You Should Read This

***HOLD FOR CHINA GDP STORY***In this April 15, 2020 photo, people wear facemasks to protect against the spread of the new coronavirus cleans as they ride an escalator at a shopping mall in Beijing. (AP Photo/Mark Schiefelbein)
In this April 15, 2020 photo, people wear facemasks to protect against the spread of the new coronavirus cleans as they ride an escalator at a shopping mall in Beijing. China has reported its biggest economic decline... In this April 15, 2020 photo, people wear facemasks to protect against the spread of the new coronavirus cleans as they ride an escalator at a shopping mall in Beijing. China has reported its biggest economic decline since the 1970s as it fought the coronavirus in the first quarter of the year. (AP Photo/Mark Schiefelbein) MORE LESS
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May 27, 2020 11:10 p.m.

Take a moment to read this article in Science magazine about COVID19, aerosol transmission and masks. It’s not a study. It’s published as a “perspective”, more a review of the current science and an argument about the implications of the data. The upshot is a strong argument for universal mask wearing as long as COVID19 remain prevalent in the population and we have no vaccines or effective treatments. The more specific assertions are these.

First, the authors argue that the accepted science about aerosol transmission of respiratory viruses (exhaled fluids that can hang for more than a few seconds in the air) is based on experiments from the 1930s and is simply outdated. Basically the conceptual distinction between big particles that fall rapidly to the ground because of gravity and aerosols that persist in the air is based on 80 year technology that simply couldn’t detect a lot of very small particles. The authors argue that there is abundant evidence that COVID is spread this way, especially by asymptomatic or undiagnosed individuals. This is especially the case is indoors in areas with limited ventilation.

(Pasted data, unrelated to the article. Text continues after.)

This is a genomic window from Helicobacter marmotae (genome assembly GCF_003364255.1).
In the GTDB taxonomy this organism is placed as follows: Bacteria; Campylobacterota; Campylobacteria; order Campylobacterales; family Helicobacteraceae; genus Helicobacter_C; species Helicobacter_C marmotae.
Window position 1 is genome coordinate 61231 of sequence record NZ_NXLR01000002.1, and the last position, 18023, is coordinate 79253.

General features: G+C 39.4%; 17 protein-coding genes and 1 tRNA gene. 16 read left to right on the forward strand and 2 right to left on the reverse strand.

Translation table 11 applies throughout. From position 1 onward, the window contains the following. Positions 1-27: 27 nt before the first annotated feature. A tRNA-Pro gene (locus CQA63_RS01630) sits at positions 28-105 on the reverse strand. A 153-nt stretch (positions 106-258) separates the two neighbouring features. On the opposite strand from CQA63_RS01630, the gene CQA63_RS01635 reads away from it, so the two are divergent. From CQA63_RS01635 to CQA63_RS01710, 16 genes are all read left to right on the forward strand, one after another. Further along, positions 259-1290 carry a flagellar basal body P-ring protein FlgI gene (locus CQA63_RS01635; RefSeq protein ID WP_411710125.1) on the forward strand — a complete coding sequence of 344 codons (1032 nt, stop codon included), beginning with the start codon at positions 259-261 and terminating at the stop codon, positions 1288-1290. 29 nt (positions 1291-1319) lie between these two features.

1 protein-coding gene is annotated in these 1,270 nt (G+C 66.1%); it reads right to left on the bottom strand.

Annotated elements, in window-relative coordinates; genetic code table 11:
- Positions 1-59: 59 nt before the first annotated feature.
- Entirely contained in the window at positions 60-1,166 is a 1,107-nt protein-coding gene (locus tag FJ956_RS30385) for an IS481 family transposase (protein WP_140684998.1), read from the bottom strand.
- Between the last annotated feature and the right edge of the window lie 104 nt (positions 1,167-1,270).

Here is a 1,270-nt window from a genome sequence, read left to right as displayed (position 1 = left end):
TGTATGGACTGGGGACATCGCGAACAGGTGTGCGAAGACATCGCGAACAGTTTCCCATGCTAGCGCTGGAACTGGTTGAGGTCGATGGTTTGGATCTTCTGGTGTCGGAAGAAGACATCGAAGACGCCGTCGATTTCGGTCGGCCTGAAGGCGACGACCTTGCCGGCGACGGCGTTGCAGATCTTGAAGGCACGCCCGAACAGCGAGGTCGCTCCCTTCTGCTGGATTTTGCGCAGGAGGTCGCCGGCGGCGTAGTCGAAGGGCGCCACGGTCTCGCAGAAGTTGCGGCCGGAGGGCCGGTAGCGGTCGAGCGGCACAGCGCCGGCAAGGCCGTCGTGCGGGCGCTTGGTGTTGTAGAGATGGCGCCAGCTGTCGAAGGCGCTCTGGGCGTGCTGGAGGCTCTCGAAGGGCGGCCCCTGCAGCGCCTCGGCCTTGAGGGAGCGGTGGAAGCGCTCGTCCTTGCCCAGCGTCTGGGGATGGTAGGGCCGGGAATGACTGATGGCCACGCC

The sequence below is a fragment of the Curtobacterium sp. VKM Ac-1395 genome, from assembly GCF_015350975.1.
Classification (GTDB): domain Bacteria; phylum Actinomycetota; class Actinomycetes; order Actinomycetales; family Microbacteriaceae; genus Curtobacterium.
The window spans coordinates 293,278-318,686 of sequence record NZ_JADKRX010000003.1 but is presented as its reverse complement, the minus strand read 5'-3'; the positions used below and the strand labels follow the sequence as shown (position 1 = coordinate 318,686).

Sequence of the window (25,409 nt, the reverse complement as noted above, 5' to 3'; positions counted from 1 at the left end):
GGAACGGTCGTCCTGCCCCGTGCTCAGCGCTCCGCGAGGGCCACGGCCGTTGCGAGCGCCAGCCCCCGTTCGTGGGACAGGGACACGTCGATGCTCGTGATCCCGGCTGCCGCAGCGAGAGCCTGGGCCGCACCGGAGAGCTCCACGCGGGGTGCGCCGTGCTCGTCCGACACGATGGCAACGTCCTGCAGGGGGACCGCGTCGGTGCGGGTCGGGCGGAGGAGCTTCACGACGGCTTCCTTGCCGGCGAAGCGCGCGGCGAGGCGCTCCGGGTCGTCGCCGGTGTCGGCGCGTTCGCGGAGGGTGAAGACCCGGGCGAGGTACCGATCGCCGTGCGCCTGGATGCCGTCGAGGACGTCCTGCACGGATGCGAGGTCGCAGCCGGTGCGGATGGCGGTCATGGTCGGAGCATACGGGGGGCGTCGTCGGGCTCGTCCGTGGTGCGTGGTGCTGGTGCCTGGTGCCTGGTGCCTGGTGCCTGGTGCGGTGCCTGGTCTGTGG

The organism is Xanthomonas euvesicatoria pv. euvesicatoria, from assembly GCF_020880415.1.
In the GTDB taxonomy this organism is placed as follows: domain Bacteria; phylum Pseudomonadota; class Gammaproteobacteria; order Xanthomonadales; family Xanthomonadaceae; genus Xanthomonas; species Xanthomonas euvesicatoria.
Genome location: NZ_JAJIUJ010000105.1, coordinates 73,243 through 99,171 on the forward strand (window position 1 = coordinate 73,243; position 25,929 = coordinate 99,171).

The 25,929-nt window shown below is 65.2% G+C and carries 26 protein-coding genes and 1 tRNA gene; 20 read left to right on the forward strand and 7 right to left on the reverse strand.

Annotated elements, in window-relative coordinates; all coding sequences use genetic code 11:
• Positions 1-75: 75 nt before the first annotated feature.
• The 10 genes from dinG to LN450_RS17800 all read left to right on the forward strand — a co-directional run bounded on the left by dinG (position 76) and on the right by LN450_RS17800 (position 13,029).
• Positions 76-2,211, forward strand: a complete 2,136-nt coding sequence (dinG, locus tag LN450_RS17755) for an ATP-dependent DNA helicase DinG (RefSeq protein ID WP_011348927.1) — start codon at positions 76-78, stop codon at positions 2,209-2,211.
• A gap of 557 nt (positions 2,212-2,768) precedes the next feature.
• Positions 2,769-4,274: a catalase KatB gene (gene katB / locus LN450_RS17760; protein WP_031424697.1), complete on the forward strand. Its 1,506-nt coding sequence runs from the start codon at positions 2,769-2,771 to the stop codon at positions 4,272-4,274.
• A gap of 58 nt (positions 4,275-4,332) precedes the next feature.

They further argue that six feet distance probably is not sufficient to ensure against contagion. The authors use an analog or perhaps better to say an illustrative comparison about cigarette smoke. If you’re close enough that you can smell the tobacco smoke from someone smoking a cigarette you’re probably close enough to be inhaling aerosolized COVID virus. If that’s a correct comparison obviously six feet isn’t remotely enough.

What I take from this point is not that the authors think we should be extending the distance to 10 feet or completely unworkable distances like 100 feet. The point is the necessity of masking. They list various data points which they say undergirds a strong evidence-based case for masking. They go as far as to argue that the ubiquitous mask wearing in countries like Singapore, Taiwan, Hong Kong, South Korea et al. is a major reason they have suffered so relatively few cases and few fatalities.

One key paragraph …

From epidemiological data, countries that have been most effective in reducing the spread of COVID-19 have implemented universal masking, including Taiwan, Hong Kong, Singapore, and South Korea. In the battle against COVID-19, Taiwan (population 24 million, first COVID-19 case 21 January 2020) did not implement a lockdown during the pandemic, yet maintained a low incidence of 441 cases and 7 deaths (as of 21 May 2020). By contrast, the state of New York (population ~20 million, first COVID case 1 March 2020), had a higher number of cases (353,000) and deaths (24,000). By quickly activating its epidemic response plan that was established after the SARS outbreak, the Taiwanese government enacted a set of proactive measures that successfully prevented the spread of SARS-CoV-2, including setting up a central epidemic command center in January, using technologies to detect and track infected patients and their close contacts, and perhaps most importantly, requesting people to wear masks in public places. The government also ensured the availability of medical masks by banning mask manufacturers from exporting them, implementing a system to ensure that every citizen could acquire masks at reasonable prices, and increasing the production of masks. In other countries, there have been widespread shortages of masks, resulting in most residents not having access to any form of medical mask (15). This striking difference in the availability and widespread adoption of wearing masks likely influenced the low number of COVID-19 cases.

I really recommend reading the whole thing. It’s short and fairly accessible to a lay reader.

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